Trotsky vs Stalin or Lenin vs Trotksy ?

Hugh Rodwell m-14970 at mailbox.swipnet.se
Tue Oct 1 03:10:45 MDT 1996


Antonio thinks:

>It seems all the antagonism between those two lines goes back to the
>antagonism between the "internationalist" and the "socialism in one
>country" approach of the revolution. However, this  antagonism had begun
>not with Trotsky vs Stalin but precisely with Lenin vs Trotsky, and goes
>back, at least, to the Brest-Litovsk peace treat (tratado?)(3 March
>1918).

There is no way the treaty Brest-Litovsk marks any special turning point in
the development of internationalist or one-country positions in the
Bolshevik leadership.

For internationalism, if you want turning points, you must go back at least
to Zimmerwald, and to understand Zimmerwald you must go back to the
outbreak of WWI and the social-patriotic treachery of the German
Social-Democrats. If you see Brest-Litovsk as determining the whole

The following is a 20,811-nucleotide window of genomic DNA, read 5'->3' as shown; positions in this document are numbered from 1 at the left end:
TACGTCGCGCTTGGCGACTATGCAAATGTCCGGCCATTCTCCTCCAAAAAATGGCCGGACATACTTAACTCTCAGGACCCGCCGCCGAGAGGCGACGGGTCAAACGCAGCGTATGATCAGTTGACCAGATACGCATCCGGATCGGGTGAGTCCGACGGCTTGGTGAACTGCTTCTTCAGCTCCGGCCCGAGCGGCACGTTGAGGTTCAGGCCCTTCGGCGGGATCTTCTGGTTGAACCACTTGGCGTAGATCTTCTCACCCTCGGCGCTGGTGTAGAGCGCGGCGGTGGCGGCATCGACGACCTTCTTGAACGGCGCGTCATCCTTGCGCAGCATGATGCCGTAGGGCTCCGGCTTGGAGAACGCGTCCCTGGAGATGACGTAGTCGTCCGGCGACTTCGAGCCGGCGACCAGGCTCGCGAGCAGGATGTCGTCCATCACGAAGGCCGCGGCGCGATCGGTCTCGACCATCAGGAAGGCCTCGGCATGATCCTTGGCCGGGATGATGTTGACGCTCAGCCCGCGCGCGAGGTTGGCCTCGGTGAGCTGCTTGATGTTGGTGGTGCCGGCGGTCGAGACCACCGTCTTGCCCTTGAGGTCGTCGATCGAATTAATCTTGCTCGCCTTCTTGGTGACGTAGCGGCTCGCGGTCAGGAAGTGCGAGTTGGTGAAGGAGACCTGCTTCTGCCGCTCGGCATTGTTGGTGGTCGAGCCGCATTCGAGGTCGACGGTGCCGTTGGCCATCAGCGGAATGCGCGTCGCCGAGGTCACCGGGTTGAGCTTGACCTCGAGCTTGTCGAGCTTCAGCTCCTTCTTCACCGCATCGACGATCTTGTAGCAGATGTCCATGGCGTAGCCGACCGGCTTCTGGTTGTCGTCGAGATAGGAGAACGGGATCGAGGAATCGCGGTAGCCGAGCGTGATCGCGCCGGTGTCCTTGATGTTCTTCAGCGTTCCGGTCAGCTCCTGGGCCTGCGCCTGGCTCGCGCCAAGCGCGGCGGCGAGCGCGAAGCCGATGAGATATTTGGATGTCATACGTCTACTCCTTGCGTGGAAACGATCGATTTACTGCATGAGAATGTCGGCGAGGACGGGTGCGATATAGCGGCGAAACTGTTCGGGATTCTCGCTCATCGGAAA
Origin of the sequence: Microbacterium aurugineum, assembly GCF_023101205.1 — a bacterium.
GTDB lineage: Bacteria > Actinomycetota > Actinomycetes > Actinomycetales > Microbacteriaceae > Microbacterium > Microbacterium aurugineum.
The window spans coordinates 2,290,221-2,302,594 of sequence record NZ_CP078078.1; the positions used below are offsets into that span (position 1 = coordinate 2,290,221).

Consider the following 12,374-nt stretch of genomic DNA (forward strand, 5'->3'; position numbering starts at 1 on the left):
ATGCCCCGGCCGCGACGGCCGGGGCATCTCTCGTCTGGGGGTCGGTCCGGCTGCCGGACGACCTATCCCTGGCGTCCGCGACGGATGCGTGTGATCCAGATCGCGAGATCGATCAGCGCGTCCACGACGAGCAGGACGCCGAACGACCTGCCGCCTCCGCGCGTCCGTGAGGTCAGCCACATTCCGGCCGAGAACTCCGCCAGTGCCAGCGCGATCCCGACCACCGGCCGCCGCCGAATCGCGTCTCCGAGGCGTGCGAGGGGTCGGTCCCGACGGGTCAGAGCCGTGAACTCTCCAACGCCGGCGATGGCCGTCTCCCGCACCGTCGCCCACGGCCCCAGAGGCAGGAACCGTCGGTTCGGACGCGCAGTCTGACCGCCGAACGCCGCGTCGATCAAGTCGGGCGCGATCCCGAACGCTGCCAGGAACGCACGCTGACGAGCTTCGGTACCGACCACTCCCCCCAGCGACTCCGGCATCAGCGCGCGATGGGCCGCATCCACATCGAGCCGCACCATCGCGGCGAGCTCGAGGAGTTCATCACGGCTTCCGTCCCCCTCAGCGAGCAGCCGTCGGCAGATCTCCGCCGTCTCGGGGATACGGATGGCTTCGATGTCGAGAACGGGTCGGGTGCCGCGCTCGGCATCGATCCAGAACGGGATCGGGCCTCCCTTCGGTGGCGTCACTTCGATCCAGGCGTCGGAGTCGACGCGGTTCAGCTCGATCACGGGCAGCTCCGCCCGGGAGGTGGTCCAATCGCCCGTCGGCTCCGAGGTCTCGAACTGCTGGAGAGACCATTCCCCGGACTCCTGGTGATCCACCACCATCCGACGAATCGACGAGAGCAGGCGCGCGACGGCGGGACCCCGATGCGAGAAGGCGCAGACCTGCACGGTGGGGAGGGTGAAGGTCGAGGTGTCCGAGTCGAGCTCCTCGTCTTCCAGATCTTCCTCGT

internationalist relationship between Lenin and Trotsky, where does this
leave the first five congresses of the Communist International? Why was it
founded in the first place?

Also, disagreements over Brest-Litovsk can't be distorted into a Lenin vs
Trotsky matter. It was Lenin vs the whole of the Bolshevik party. The
disagreement between Lenin and Trotsky was smaller than any of the other
disagreements going on. Basically it concerned whether to assume in advance
the Germans would renew their offensive against Russia if the treaty wasn't
signed (Lenin), or to sit tight and let the Germans reveal their aggressive
hostility towards Russia in reality (Trotsky). The advantage of the latter
position would be that it would be impossible for the British and French to
smear the Bolsheviks to the British and French workers as paid agents of
the Germans, accepting gold to close the Eastern front. The disadvantage
would be the extra territorial losses, and the extra harshness of other
terms the Germans would dictate if they had to wait.

Cheers,

Hugh




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